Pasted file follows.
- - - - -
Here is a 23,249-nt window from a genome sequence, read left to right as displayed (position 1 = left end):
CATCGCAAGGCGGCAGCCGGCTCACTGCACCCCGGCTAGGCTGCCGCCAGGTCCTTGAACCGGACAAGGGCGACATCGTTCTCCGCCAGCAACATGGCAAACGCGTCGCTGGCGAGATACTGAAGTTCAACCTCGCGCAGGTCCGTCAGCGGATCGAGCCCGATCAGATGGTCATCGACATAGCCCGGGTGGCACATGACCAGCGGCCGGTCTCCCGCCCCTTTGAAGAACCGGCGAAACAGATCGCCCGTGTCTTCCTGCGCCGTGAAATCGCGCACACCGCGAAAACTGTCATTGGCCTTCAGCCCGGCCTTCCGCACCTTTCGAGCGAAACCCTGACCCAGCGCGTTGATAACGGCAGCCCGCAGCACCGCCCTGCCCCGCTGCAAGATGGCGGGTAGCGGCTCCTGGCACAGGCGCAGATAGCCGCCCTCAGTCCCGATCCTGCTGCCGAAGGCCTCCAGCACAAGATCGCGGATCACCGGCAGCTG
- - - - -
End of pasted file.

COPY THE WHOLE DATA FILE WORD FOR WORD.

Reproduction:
Here is a 23,249-nt window from a genome sequence, read left to right as displayed (position 1 = left end):
CATCGCAAGGCGGCAGCCGGCTCACTGCACCCCGGCTAGGCTGCCGCCAGGTCCTTGAACCGGACAAGGGCGACATCGTTCTCCGCCAGCAACATGGCAAACGCGTCGCTGGCGAGATACTGAAGTTCAACCTCGCGCAGGTCCGTCAGCGGATCGAGCCCGATCAGATGGTCATCGACATAGCCCGGGTGGCACATGACCAGCGGCCGGTCTCCCGCCCCTTTGAAGAACCGGCGAAACAGATCGCCCGTGTCTTCCTGCGCCGTGAAATCGCGCACACCGCGAAAACTGTCATTGGCCTTCAGCCCGGCCTTCCGCACCTTTCGAGCGAAACCCTGACCCAGCGCGTTGATAACGGCAGCCCGCAGCACCGCCCTGCCCCGCTGCAAGATGGCGGGTAGCGGCTCCTGGCACAGGCGCAGATAGCCGCCCTCAGTCCCGATCCTGCTGCCGAAGGCCTCCAGCACAAGATCGCGGATCACCGGCAGCTG